A questionnaire that is going to provide accurate, good-quality information needs to be thought about and planned, before a single question is written. The sequence of the different topics that may be covered by the questionnaire, the sequence of individual questions and the sequence in which prompted responses are given can all dramatically affect the accuracy and reliability, of the collected data. It is also essential to plan the routeing so that respondents are asked the questions that they should be asked and are not asked those that are irrelevant to them.
From the research objectives and, if possible, the business objectives as well, it should be clear what data need to be collected, in outline if not in detail. Once the researcher knows the definition of the research universe, the data collection medium and the survey design, the questions themselves can be drafted. The steps in planning are:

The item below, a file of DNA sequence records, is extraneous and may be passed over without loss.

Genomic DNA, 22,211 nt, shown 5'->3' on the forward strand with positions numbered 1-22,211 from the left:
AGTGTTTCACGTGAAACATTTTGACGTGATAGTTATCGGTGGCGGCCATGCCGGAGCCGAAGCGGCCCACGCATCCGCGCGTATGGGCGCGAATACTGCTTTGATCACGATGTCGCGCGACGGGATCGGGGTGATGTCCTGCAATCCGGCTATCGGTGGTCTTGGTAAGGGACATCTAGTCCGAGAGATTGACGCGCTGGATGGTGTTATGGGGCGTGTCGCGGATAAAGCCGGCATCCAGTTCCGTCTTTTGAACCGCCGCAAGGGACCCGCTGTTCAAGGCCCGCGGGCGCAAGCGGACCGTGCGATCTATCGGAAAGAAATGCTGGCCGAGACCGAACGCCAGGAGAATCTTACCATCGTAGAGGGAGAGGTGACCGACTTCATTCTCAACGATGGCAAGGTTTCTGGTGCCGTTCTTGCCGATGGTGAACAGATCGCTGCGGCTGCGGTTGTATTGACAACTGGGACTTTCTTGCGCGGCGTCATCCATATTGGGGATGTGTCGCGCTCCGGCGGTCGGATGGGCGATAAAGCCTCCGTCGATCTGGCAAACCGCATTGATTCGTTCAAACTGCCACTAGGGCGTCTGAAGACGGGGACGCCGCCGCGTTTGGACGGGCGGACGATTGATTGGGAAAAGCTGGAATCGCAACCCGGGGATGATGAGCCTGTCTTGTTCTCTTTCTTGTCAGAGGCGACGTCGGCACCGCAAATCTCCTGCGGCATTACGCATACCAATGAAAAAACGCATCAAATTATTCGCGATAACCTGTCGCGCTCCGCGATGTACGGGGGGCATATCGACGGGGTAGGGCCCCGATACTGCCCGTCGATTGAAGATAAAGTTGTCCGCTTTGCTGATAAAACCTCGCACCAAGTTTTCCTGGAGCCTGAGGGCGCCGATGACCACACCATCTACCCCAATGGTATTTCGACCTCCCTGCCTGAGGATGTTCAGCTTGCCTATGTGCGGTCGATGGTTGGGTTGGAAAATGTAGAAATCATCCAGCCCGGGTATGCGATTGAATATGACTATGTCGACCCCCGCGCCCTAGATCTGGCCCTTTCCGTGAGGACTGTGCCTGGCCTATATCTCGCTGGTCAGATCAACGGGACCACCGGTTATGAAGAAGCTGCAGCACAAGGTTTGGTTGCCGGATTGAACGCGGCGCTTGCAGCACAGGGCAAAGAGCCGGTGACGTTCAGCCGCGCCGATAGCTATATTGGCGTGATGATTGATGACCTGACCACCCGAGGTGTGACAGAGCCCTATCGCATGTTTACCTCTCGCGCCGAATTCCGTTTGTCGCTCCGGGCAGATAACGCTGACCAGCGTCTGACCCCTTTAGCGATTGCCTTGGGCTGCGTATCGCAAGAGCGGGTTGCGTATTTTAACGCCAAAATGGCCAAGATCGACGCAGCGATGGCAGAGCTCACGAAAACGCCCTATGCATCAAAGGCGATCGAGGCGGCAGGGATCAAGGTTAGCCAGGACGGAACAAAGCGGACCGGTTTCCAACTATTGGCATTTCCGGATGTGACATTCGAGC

- Define the principal information that is required.
- Determine the secondary information that is required for analysis purposes.
- Map the flow of the subject areas or sub-sections within the questionnaire.
The questionnaire writer should ask the questions that are relevant to the objectives and not be tempted to ask questions of areas that might be of interest but not relevant to the objectives. To do so is to waste resources in terms of the time of everyone involved, including the respondents, and to spend money unnecessarily.
Source: Brace Ian (2018), Questionnaire Design: How to Plan, Structure and Write Survey Material for Effective Market Research, Kogan Page; 4th edition.